Susquehanna River

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Havre De Grace and Port Deposit, MD         

Lower Susquehanna River,

     The Lower Susquehanna River delta offers a scenic blend of verdant marshes, thickly forested bluffs and wide expanses of blue water. There is wonderful fishing, bountiful bird watching and amazing sunsets.

      The Susquehanna Flats are aptly named, most of the depths here are 1 to 1.5 ft, so keep strictly to the channels.  On a windy day, the chop can get steep, especially when there is wind against tide. Also keep a sharp lookout for debris, particularly after a storm.

Susquehanna River in 1608

        Smith most likely did a cursory exploration of the Susquehanna prior to his unexpected meeting with the Massowomeks in the middle of the Bay. However, after sailing up the Sassafras and hearing from the Tockwoghs about the northern tribe the Sasquesahanocks, Smith convinced the Tockwoghs to help contact the tribal chiefs for him and allow Smith to act as a peace emissary. Smith sailed from the Sassafras to the Susquehannock River (probably near Port Deposit, MD) carrying two Indian interpreters*.

    The interpreters traveled by foot up the Susquehanna and after four days arrive back with five Sasquesahanock chiefs and about 60 warriors. Smith most likely spent most of the waiting time near Garrett Island, where he would be protected from a unexpected shore ambush and yet still have a nice campsite.

   Smith noted that they lost their grapnel (or anchor) in the rocks. The loss of their anchor almost killed them five weeks later.  In the middle of the night, a very large storm blew them out of their Poquoson, VA, anchorage into the mouth of the Bay where they almost flipped over and drowned.

 

Giant Warriors Arrive

   Smith was so impressed with the Sasquesahanocks with their giant size (~7 ft,) echoing voices and strange adornment that he illustrated one of the chiefs on his map. For centuries, lay people and historians alike did not believe Smith encountered such giant people. However, modern archeology has redeemed Smith, unearthing many skeletons well over six feet tall. For more information, see: Giant Susquehannocks

                                       

No Northwest Passage to Riches

   Smith tried to find out whether or not the Susquehanna River is the Northwest Passage. Even though the translation was difficult, Smith deduced that the Susquehanna was not the Northwest Passage, but there was a large sea to the Northwest beyond some mountains. This was probably the Great Lakes, but could perceivably have been the Pacific Ocean.

 

Smith Ferries Chieftains across the Bay

     Since the weather was too windy for the Sasquesahanocks to use their river canoes, Smith sailed the five chieftans over to the Sassafras River to meet with the Tockwoghs. During the voyage the Indians were puzzled and/or impressed by the daily prayer service held by Smith and his crew. The chiefs, in turn, held a religious ceremony, which was equally strange to the Europeans! Smith dropped off the chieftains at Tockwough and departs, promising to return next year to trade more.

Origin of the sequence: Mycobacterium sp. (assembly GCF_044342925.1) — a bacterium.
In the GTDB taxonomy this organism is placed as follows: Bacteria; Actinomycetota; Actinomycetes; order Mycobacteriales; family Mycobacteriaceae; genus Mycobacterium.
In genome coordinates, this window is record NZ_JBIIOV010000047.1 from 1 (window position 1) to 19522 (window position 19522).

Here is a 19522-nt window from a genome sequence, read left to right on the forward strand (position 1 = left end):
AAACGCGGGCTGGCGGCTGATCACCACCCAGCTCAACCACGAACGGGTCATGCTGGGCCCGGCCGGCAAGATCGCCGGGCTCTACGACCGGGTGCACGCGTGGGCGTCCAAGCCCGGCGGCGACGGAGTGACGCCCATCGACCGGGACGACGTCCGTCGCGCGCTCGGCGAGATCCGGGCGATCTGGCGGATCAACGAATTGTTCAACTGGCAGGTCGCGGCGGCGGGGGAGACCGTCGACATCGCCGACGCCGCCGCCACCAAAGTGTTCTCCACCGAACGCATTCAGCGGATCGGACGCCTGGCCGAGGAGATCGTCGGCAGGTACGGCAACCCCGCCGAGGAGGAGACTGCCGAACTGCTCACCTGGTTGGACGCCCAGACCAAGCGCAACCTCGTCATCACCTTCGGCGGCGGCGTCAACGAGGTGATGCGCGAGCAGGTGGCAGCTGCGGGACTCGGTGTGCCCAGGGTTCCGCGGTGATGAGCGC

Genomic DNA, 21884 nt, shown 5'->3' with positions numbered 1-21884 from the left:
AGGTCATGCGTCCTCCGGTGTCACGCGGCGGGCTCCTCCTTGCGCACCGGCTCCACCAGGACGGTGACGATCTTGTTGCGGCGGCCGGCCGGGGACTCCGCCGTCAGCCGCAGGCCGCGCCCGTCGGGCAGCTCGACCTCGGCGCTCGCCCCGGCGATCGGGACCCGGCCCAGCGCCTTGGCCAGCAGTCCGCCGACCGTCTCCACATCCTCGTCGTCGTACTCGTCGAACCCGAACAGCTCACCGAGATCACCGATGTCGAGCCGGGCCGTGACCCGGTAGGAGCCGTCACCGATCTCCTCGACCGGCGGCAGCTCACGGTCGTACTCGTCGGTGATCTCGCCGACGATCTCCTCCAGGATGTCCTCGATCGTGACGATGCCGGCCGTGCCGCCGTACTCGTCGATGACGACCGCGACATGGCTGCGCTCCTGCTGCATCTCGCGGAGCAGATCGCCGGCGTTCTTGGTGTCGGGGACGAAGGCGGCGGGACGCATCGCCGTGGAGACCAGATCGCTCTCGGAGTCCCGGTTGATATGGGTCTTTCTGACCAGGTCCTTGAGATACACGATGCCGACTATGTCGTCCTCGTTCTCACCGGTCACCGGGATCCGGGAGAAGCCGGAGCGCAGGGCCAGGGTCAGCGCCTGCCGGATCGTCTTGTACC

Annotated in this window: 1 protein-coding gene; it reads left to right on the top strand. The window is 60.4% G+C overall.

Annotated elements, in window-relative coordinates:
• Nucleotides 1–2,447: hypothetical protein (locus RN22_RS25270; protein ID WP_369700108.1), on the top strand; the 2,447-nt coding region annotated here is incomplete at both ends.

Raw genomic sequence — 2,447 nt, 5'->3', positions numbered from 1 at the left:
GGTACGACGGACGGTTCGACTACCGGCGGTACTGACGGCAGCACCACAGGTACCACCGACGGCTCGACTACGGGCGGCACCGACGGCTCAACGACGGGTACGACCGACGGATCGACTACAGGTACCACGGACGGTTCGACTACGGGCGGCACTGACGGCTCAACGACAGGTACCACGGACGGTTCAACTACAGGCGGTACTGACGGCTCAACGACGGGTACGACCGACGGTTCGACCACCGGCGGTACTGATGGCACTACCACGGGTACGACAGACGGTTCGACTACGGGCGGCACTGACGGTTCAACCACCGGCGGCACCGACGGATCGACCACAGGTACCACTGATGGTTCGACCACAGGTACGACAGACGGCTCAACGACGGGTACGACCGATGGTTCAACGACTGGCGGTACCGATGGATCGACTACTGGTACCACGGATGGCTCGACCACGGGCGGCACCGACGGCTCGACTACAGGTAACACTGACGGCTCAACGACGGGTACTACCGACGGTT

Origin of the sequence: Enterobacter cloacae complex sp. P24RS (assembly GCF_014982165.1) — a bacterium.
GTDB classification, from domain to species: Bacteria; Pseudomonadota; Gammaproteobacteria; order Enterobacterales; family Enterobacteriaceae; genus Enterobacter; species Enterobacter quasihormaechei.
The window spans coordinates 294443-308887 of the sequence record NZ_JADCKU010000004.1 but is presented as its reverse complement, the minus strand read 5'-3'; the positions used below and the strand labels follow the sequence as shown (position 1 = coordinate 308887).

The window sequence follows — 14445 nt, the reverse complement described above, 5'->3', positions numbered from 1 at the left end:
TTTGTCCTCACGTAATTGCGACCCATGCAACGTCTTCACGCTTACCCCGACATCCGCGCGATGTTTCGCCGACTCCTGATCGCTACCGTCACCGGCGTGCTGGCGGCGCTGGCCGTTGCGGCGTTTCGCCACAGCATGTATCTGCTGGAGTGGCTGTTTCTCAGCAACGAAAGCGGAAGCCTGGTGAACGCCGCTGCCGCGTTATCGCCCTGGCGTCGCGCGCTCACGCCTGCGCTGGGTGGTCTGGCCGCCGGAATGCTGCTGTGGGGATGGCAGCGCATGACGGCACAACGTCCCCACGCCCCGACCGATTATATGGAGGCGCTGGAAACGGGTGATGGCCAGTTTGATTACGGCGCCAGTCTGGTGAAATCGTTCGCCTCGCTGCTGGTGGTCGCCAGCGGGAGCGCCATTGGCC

See Susquehanna Journal Entries: Susquehanna Journal Entry

 

Smith Cross:

    While it is pretty certain that Smith's boat did not travel much beyond Port Deposit, MD, the site of Smith's Cross is debatable. It was most likely near the village of Coniwingo, but it could have been at the northern part of Susquehanna State Park or even much farther north near Castleton, MD. Perhaps, Smith even voyaged to Slate Hill, PA. See for yourself.

 

See Smith 1612 map: http://www.johnsmith400.org/smithsmap.htm

See Topo map: Suquehanna Topo Map

 

*The first interpreter could translate the language of the Sasquesahanocks into the language of the Tockwoghs. The second one translated the Tockwogh language into Algonquin, which was spoken by most Chesapeake tribes spoke and Smith understood.

Susquehanna River Today

Havre De Grace, MD

   Located at the top of the Bay (~13 miles north of the entrance to Bush River,) Havre De Grace (Harbor of Mercy) is a lovely town with broad streets and Victorian architecture. It is pleasant to walk about and explore its stores and restaurants.

   Tidewater Marina is the closest  marina to town with transient slips, but it is a little pricey if you are only staying for a few hours.  Havre de Grace has rich 19th-century history, so it is worth fast-forwarding through history to take a brief sail on the Martha Lewis, one of the few skipjacks (oyster dredging sailboat) left on the Bay, or watch some of the town’s master duck decoy carvers at work.

http://www.havredegracemd.com

 

Port Deposit

   Located about 5 miles North of Havre De Grace, the tiny town of Port Deposit sits just below the fall line for the Susquehanna River. Marina Park offers transient slips within easy walking distance of town. Fuel and repairs (but not slips) can be found at Tomes Landing Marina.

    Across the river, accessible by dinghy,  is the Susquehanna River State Park.  One can explore the Rock Run Historical Area with its working grist mill, the Archer Mansion and Jersey Toll House. While the park does have a boat ramp, it does not have any transient piers.

    Garrett Island is also worth exploring. Smith most likely camped here.

 http://www.portdeposit.org/

 

State of the Susquehanna

"State of the Bay" interactive map